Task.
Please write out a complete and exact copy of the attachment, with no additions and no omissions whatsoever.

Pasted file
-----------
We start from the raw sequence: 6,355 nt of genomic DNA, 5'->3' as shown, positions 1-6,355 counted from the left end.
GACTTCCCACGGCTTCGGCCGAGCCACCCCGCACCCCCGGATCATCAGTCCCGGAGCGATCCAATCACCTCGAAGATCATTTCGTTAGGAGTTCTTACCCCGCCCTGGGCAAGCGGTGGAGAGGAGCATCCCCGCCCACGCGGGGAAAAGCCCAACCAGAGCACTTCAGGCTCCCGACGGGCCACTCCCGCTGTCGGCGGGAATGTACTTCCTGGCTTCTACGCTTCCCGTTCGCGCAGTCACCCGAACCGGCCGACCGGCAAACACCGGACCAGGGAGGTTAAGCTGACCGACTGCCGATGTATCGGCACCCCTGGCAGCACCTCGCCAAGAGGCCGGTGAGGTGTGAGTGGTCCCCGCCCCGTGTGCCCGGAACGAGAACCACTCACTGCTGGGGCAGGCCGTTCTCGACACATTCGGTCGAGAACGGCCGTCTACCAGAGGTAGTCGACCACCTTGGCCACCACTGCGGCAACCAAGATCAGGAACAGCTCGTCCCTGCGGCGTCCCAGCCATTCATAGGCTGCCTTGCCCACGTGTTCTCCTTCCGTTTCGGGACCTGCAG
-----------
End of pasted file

We start from the raw sequence: 6,355 nt of genomic DNA, 5'->3' as shown, positions 1-6,355 counted from the left end.
GACTTCCCACGGCTTCGGCCGAGCCACCCCGCACCCCCGGATCATCAGTCCCGGAGCGATCCAATCACCTCGAAGATCATTTCGTTAGGAGTTCTTACCCCGCCCTGGGCAAGCGGTGGAGAGGAGCATCCCCGCCCACGCGGGGAAAAGCCCAACCAGAGCACTTCAGGCTCCCGACGGGCCACTCCCGCTGTCGGCGGGAATGTACTTCCTGGCTTCTACGCTTCCCGTTCGCGCAGTCACCCGAACCGGCCGACCGGCAAACACCGGACCAGGGAGGTTAAGCTGACCGACTGCCGATGTATCGGCACCCCTGGCAGCACCTCGCCAAGAGGCCGGTGAGGTGTGAGTGGTCCCCGCCCCGTGTGCCCGGAACGAGAACCACTCACTGCTGGGGCAGGCCGTTCTCGACACATTCGGTCGAGAACGGCCGTCTACCAGAGGTAGTCGACCACCTTGGCCACCACTGCGGCAACCAAGATCAGGAACAGCTCGTCCCTGCGGCGTCCCAGCCATTCATAGGCTGCCTTGCCCACGTGTTCTCCTTCCGTTTCGGGACCTGCAG